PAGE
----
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Why You Can Not Trust A Photograph.

Discussion in 'Misc. Photos' started by Thunder_o_b, Feb 23, 2019.

  1. Thunder_o_b Fishlore VIP Member

    It is the photographer you must be able to trust.

    1. The original photo.
     

    2. After an hour of post processing work. The problem is this was done during my phase of not keeping records on how I did things so each photograph was new....Bad move. I have no idea how I got rid of the reflections on the curved glass.
     

    3. The scene.
     

    3. I knew there was a great shot hiding there so I waited. Several months later I captured this.
     
     




    Last edited: Feb 23, 2019
  2. Nikki2577 Well Known Member Member

    The first picture is stunning and the second picture was certainly worth the time spent watching that spot. Beautiful!
     




  3. Thunder_o_b Fishlore VIP Member

    Thank you Nikki :)
     




  4. Nikki2577 Well Known Member Member

    Your very welcome. I enjoy all your photography it always brightens my day.[ ]
     
  5. Pescado_Verde Well Known Member Member

    What you were able to do with that first picture is pretty amazing to me. I'm new to digital photography and the whole post processing game is an entirely separate skill. I grew up shooting film, mostly black and white because who could afford color, lol. So I kinda know how to use a camera old school style but seeing what can be done with digital is a bit mind boggling. Nice work as always!
     
  6. Thunder_o_b Fishlore VIP Member

    Thank you Pescado_Verde :)
    Being an old school photographer has very serious advantages. Film teaches you to really learn your craft inside and out. You learn to make every shot count because it took a week to see the results, and as you mentioned the cost for most of us was significant. Even with digital (I switched over 10 years ago) I take 1-3 shots (left over from film bracketing) to get what I am looking for.

    But do I miss film? Not in the slightest.

    My interest is in the image not the format. Digital will be replaced in time and if I am still able to hold a camera I will move to the new format.

    I wish you happy shooting :)
     
  7. Elkwatcher Valued Member Member

    What do you like to edit with Thunder.. I'm a Lightroom/Affinity girl. That is incredible PP on your glass!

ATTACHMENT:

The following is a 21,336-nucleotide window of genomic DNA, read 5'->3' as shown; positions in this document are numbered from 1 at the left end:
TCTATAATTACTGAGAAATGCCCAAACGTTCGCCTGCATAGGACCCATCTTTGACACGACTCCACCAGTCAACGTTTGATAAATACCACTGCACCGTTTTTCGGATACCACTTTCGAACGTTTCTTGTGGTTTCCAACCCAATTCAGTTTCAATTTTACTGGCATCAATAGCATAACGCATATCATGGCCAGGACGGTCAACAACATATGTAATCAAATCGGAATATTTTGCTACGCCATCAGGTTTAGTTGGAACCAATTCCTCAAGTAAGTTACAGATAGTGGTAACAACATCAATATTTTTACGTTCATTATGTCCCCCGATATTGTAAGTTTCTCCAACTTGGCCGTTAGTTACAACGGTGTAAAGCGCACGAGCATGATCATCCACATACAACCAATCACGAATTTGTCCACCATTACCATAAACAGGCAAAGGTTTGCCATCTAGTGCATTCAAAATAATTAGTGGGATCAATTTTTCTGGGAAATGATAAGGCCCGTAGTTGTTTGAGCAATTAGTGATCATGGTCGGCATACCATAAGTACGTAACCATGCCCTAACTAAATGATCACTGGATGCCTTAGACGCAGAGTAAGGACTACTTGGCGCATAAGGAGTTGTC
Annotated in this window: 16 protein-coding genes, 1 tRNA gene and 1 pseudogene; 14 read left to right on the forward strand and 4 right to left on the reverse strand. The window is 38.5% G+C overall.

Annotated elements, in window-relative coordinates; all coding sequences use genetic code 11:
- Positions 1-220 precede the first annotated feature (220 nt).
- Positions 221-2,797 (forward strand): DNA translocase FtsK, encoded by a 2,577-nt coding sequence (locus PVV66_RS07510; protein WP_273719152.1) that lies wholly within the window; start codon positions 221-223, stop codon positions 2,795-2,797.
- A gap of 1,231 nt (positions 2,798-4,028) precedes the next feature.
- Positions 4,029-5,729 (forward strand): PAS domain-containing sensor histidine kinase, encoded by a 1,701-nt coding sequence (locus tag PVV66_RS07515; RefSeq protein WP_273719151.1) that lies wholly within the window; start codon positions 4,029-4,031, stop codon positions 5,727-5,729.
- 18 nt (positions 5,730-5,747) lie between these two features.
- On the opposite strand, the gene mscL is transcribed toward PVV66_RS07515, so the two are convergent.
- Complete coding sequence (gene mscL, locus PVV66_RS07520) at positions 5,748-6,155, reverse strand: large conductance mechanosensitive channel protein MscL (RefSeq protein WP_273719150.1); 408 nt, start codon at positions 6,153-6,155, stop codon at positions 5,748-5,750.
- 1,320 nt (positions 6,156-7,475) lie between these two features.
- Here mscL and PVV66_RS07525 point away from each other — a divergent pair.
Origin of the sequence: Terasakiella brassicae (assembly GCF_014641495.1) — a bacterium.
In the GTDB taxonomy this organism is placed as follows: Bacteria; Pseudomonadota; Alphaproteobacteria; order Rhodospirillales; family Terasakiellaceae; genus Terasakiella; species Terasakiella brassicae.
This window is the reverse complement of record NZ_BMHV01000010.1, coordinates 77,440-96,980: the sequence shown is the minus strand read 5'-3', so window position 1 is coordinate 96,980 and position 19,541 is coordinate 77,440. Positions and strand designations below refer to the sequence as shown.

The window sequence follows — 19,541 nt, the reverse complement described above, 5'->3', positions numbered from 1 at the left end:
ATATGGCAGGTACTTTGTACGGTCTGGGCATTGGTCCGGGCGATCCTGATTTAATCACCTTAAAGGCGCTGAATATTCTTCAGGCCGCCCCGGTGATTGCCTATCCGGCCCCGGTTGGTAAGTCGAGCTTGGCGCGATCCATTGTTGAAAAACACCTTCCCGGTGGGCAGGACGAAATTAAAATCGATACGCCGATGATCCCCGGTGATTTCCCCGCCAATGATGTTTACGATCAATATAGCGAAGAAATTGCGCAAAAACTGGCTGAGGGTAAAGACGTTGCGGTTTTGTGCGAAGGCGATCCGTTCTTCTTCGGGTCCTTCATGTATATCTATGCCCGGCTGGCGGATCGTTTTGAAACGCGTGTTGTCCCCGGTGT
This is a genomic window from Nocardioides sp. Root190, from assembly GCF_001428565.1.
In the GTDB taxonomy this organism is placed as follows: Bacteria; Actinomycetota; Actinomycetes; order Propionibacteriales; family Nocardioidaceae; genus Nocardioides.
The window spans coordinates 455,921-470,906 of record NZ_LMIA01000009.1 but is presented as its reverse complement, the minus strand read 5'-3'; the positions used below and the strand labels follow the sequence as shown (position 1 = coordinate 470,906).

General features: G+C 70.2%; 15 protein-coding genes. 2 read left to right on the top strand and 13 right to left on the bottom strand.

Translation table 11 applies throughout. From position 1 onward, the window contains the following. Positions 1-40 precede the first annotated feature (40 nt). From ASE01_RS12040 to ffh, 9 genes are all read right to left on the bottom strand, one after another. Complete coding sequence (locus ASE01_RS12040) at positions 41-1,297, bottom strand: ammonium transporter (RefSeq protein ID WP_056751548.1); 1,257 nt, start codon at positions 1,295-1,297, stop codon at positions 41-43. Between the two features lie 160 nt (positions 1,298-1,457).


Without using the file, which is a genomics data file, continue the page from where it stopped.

8. Thunder_o_b Fishlore VIP Member

    Thank you Elkwatcher :)

    The last several years I have been using iPhoto on my iMac and CS5 with Topaz plugins. But the last couple of OS upgrades left most of the plugins in operable. But the de-noise from Topaz still works.
     
  9. Elkwatcher Valued Member Member

    iphoto has improved alot in the years, I use it as my back up library. Good to know about the plugin's.... oh and I still use old Nik software.
     
  10. Pescado_Verde Well Known Member Member

    Being new to digital I haven't made a foray into the post processing world yet. For the last 20 or so years I've used a free photo editor, IrfanView, to tweak any picture that I might have needed to crop etc...

    Another forum I belong to has a photography discussion and Lightroom has been suggested along with a couple of other subscription based suites. I did download Nikon's NX-D the other night and have been messing with it a little bit and viewing some videos on the subject. Still a baby though. :)

    Regarding images and how they are captured, I may eventually come to like digital but film will always hold a special place for me. The idea of dissolving some chemicals and coating a film with them that when exposed to light will capture an image? That's pretty cool. No batteries required! Just a guy and a camera, out in the wild, Ansel Adams style. Well, until you got into the dark room and needed electricity to print from the exposed film. :)

    Anyway, is there a general photography discussion on here? I'd probably read it if there were.
     
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